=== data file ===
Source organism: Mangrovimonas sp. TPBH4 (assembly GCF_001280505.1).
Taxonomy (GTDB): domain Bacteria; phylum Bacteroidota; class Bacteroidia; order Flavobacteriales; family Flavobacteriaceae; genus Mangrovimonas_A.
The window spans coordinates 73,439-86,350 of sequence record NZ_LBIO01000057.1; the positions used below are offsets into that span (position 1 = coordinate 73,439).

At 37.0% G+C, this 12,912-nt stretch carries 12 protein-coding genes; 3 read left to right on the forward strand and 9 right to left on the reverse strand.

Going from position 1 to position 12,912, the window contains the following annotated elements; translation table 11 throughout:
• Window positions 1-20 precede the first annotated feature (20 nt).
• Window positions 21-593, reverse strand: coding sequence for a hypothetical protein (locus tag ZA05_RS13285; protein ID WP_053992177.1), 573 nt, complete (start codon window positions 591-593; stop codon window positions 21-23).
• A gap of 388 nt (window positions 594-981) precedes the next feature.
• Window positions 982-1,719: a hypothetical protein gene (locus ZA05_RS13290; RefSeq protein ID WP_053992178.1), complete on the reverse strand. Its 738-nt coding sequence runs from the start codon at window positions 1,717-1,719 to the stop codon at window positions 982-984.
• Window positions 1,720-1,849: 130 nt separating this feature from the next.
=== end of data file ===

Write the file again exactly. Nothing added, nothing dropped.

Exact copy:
Source organism: Mangrovimonas sp. TPBH4 (assembly GCF_001280505.1).
Taxonomy (GTDB): domain Bacteria; phylum Bacteroidota; class Bacteroidia; order Flavobacteriales; family Flavobacteriaceae; genus Mangrovimonas_A.
The window spans coordinates 73,439-86,350 of sequence record NZ_LBIO01000057.1; the positions used below are offsets into that span (position 1 = coordinate 73,439).

At 37.0% G+C, this 12,912-nt stretch carries 12 protein-coding genes; 3 read left to right on the forward strand and 9 right to left on the reverse strand.

Going from position 1 to position 12,912, the window contains the following annotated elements; translation table 11 throughout:
• Window positions 1-20 precede the first annotated feature (20 nt).
• Window positions 21-593, reverse strand: coding sequence for a hypothetical protein (locus tag ZA05_RS13285; protein ID WP_053992177.1), 573 nt, complete (start codon window positions 591-593; stop codon window positions 21-23).
• A gap of 388 nt (window positions 594-981) precedes the next feature.
• Window positions 982-1,719: a hypothetical protein gene (locus ZA05_RS13290; RefSeq protein ID WP_053992178.1), complete on the reverse strand. Its 738-nt coding sequence runs from the start codon at window positions 1,717-1,719 to the stop codon at window positions 982-984.
• Window positions 1,720-1,849: 130 nt separating this feature from the next.